Gustave Dore was an officer of the Legion of Honor, had attained considerable wealth, and was probably more widely known than any other artist of his day. His name was a household word in two continents. Yet he died a disappointed and embittered man, and is proclaimed by his friends as a neglected and misunderstood genius. He was known the world over as the most astonishingly prolific illustrator of books that has ever lived; he wished to be known in France as a great painter and a great sculptor, and because the artists and critics of France never seriously recognized his claims to this glory, he seems to have become a victim of the mania of persecution, and his naturally sunny nature was over-clouded with moroseness and suspicion. Hailed by some as the emulator and equal of the great names of the Italian Renaissance, and considered a great moral force--a "preacher painter"--by others he has been denounced as "designer in chief to the devil," and described as a man wallowing in all foulness and horror, a sort of demon of frightful power. Both these extreme judgments are English. The late Blanchard Jerrold, an intimate friend and collaborator of the artist, takes the first view. Mr. Ruskin and Mr. Hamerton have taken the second. Dore's own countrymen have never accepted either. Just where, between them, the truth lies, as we see it, we shall endeavor to show in this article.
He was born with a caul on January 6, 1832, in the Rue Bleue at Strasbourg, near the Cathedral. About 1841 his father removed to Bourg, in the Department of Ain, where he was chief government engineer of the department. These two residences of the young artist are supposed to account for the mastery of Gothic architecture and of mountain scenery which his admirers find in his mature work. He showed very early in life a passion for drawing, and, as a small child, had always a pencil in his hand, which he begged to have "sharpened at both ends," that he might work longer without interruption. His father intended him for an engineer, but he was determined from the first to be an artist. He was of a gay and jovial disposition, given to pranks and practical jokes, and of an athletic temperament. Theophile Gautier afterward called him a "gamin de genie."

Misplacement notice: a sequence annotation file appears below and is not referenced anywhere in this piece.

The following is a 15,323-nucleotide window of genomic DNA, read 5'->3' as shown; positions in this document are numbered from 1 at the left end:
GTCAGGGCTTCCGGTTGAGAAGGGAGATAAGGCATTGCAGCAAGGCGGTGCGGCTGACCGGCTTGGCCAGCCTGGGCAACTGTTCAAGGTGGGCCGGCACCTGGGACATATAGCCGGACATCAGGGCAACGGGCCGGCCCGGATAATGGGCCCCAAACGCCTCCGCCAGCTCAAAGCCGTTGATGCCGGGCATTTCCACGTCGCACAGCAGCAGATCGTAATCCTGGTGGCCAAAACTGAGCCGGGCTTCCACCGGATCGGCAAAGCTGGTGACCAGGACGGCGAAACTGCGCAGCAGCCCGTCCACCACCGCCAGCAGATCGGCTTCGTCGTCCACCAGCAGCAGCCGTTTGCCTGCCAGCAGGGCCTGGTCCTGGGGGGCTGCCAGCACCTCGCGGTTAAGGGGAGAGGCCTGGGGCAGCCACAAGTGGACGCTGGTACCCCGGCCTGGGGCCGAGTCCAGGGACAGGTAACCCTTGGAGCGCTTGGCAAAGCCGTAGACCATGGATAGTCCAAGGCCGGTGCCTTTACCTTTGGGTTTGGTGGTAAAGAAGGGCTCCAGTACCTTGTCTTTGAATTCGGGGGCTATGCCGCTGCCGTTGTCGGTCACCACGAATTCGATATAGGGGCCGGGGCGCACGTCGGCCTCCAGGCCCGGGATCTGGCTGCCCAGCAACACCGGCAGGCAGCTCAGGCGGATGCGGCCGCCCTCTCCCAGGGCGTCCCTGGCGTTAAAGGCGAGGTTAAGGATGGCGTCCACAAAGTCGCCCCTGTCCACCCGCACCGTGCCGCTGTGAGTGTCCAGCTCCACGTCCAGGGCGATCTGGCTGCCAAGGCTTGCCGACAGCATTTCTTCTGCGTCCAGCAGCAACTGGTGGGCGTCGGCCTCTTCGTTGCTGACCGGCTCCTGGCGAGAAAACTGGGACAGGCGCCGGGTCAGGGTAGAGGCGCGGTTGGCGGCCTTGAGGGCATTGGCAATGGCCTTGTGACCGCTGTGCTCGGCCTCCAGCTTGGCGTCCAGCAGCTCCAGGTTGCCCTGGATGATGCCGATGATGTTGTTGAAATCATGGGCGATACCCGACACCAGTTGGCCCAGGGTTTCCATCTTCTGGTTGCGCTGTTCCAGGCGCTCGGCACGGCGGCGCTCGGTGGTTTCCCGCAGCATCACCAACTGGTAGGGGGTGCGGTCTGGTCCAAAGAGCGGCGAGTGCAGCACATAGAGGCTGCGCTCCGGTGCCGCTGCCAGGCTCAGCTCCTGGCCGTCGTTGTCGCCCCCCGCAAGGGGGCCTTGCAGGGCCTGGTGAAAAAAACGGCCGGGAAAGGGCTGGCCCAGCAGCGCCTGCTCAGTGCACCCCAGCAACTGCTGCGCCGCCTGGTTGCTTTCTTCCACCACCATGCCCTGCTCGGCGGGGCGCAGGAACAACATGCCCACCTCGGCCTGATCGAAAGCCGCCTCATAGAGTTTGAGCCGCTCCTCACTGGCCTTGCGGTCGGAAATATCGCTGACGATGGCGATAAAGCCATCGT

In 1847 he went to Paris, and from 1848 to 1851 he produced weekly lithographic caricatures for the Journal pour Rire and several albums of lithographs (1847–54). His later fame rested on his wood-engraved book illustrations. Employing more than 40 woodcutters, he produced over 90 illustrated books. Among his finest were an edition of the Oeuvres de Rabelais (1854), Les Contes drolatiquesof Balzac (1855), the large folio Bible (1866), and the Inferno of Dante (1861). He also painted many large compositions of a religious or historical character and had some success as a sculptor; his work in those media, however, lacks the spontaneous vivacity of his illustrations.